1. Irritable behavior and angry outbursts typically expressed as verbal or physical aggression toward people or objects.
  2. Reckless or self-destructive behavior.
  3. Hypervigilance.
  4. Exaggerated startle response.
  5. Problems with concentration.
  6. Difficulty falling or staying asleep or restless sleep.

F.  The disturbance last more than one month.

G. The disturbance causes clinically significant distress or impairment in social, work, or other important areas of functioning.

H.  The disturbance is not caused by another substance or medical condition.

Acute Stress Disorder

A. Exposure to actual or threatened death, sexual violence or serious injury in one or more of the following ways:

  1. Directly experiencing the traumatic event.
  2. Witnessing, in person, the event as it occurred to others.
  3. Learning that the traumatic event occurred to a close family member or friend.  In cases of actual or threatened death of a family member or friend, the event must have been accidental or violent.
  4. Experiencing repeated or extreme exposure to details of the traumatic event (examples include first responders or police officers repeatedly exposed to details of child abuse). This does not include exposure through media, such as TV, movies or pictures.

B. Presence of nine or more of the following intrusion symptoms from any of the five categories of intrusion, negative mood, dissociation, avoidance, and arousal, beginning after the traumatic event occurred:

  1. Recurrent, involuntary, intrusive, distressing memories of the traumatic event.  (In children older than six years, repetitive play may occur in which themes or aspects of the traumatic event are expressed).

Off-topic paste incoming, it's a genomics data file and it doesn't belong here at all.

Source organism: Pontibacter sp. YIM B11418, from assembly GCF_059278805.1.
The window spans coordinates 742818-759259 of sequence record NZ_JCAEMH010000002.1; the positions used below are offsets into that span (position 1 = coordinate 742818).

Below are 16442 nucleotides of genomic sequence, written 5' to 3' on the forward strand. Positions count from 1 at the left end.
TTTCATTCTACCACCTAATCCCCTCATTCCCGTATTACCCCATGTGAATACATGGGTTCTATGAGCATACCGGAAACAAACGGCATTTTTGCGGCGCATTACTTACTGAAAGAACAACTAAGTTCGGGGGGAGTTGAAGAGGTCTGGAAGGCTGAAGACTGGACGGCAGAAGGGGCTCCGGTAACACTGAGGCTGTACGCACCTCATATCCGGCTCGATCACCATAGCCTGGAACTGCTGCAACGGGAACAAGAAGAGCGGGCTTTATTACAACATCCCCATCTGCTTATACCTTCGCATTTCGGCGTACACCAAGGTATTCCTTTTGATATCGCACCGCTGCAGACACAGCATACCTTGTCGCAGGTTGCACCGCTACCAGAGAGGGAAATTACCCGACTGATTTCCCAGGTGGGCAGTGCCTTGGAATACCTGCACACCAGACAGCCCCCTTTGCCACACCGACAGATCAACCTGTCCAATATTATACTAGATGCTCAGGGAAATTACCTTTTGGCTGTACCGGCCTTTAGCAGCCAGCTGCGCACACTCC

2. Recurrent, distressing dreams in which the emotions of the dream are related to the traumatic event. (In children, there may be frightening dreams).
  3. Dissociative reactions (such as flashbacks) in which the individual feels or acts as if the traumatic event was recurring. (In children, trauma related reenactment may occur in play).
  4. Intense or prolonged psychological distress at exposure to internal or external cues that symbolize or resemble an aspect of the traumatic event.
  5. Efforts to avoid distressing memories, feelings or thoughts about the traumatic event.
  6. Efforts to avoid external reminders (people, places, things, situations, conversations, activities) that arouse distressing memories, feelings or thoughts about the traumatic event.
  7. Irritable behavior and angry outbursts typically expressed as verbal or physical aggression toward people or objects.
  8. Hypervigilance.
  9. Exaggerated startle response.
  10. Problems with concentration.
  11. Difficulty falling or staying asleep or restless sleep.
  12. Persistent inability to experience positive emotions (such as happiness, satisfaction or loving feelings).
  13. Inability to remember an important aspect of the traumatic events (typically due to dissociative amnesia).
  14. An altered sense of the reality of one’s surroundings or oneself (such as seeing oneself from another’s perspective, being in a daze, or time slowing).

C. The disturbance is three days to one month after trauma exposure.

D. The disturbance causes clinically significant distress or impairment in social, work, or other important areas of functioning.

E. The disturbance is not caused by another substance or medical condition.

Adjustment Disorder

A. The development of emotional or behavioral symptoms in response to an identifiable stressor occurring within three months of the onset of the stressor.